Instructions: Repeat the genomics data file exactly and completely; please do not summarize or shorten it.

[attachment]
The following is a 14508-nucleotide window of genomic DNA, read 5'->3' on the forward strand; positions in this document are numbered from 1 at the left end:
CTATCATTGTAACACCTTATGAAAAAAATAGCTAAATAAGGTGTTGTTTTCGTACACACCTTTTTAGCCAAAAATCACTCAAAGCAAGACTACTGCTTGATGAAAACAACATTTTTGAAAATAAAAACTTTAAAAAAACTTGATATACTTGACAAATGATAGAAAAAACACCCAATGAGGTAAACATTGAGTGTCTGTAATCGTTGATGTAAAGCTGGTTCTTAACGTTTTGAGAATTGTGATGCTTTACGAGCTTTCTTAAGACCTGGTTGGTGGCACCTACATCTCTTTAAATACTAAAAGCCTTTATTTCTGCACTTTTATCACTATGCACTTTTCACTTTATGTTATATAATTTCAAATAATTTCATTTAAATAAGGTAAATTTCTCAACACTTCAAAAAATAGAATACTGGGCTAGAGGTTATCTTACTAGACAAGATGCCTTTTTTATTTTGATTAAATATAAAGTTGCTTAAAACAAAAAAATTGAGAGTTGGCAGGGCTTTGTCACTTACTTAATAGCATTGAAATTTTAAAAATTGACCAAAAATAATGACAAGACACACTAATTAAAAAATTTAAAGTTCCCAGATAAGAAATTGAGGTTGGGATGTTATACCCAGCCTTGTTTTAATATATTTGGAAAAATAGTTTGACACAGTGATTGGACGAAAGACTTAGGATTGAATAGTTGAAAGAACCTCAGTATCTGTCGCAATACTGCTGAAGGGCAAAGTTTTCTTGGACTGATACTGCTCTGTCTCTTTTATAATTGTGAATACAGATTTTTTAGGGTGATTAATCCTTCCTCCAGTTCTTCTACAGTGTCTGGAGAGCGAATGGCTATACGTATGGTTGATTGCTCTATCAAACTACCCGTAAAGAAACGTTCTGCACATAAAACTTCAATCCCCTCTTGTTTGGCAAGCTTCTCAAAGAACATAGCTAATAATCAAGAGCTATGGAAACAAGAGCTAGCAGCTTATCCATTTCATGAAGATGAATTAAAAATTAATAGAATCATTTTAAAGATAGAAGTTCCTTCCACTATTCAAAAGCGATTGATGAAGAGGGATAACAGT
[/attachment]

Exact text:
The following is a 14508-nucleotide window of genomic DNA, read 5'->3' on the forward strand; positions in this document are numbered from 1 at the left end:
CTATCATTGTAACACCTTATGAAAAAAATAGCTAAATAAGGTGTTGTTTTCGTACACACCTTTTTAGCCAAAAATCACTCAAAGCAAGACTACTGCTTGATGAAAACAACATTTTTGAAAATAAAAACTTTAAAAAAACTTGATATACTTGACAAATGATAGAAAAAACACCCAATGAGGTAAACATTGAGTGTCTGTAATCGTTGATGTAAAGCTGGTTCTTAACGTTTTGAGAATTGTGATGCTTTACGAGCTTTCTTAAGACCTGGTTGGTGGCACCTACATCTCTTTAAATACTAAAAGCCTTTATTTCTGCACTTTTATCACTATGCACTTTTCACTTTATGTTATATAATTTCAAATAATTTCATTTAAATAAGGTAAATTTCTCAACACTTCAAAAAATAGAATACTGGGCTAGAGGTTATCTTACTAGACAAGATGCCTTTTTTATTTTGATTAAATATAAAGTTGCTTAAAACAAAAAAATTGAGAGTTGGCAGGGCTTTGTCACTTACTTAATAGCATTGAAATTTTAAAAATTGACCAAAAATAATGACAAGACACACTAATTAAAAAATTTAAAGTTCCCAGATAAGAAATTGAGGTTGGGATGTTATACCCAGCCTTGTTTTAATATATTTGGAAAAATAGTTTGACACAGTGATTGGACGAAAGACTTAGGATTGAATAGTTGAAAGAACCTCAGTATCTGTCGCAATACTGCTGAAGGGCAAAGTTTTCTTGGACTGATACTGCTCTGTCTCTTTTATAATTGTGAATACAGATTTTTTAGGGTGATTAATCCTTCCTCCAGTTCTTCTACAGTGTCTGGAGAGCGAATGGCTATACGTATGGTTGATTGCTCTATCAAACTACCCGTAAAGAAACGTTCTGCACATAAAACTTCAATCCCCTCTTGTTTGGCAAGCTTCTCAAAGAACATAGCTAATAATCAAGAGCTATGGAAACAAGAGCTAGCAGCTTATCCATTTCATGAAGATGAATTAAAAATTAATAGAATCATTTTAAAGATAGAAGTTCCTTCCACTATTCAAAAGCGATTGATGAAGAGGGATAACAGT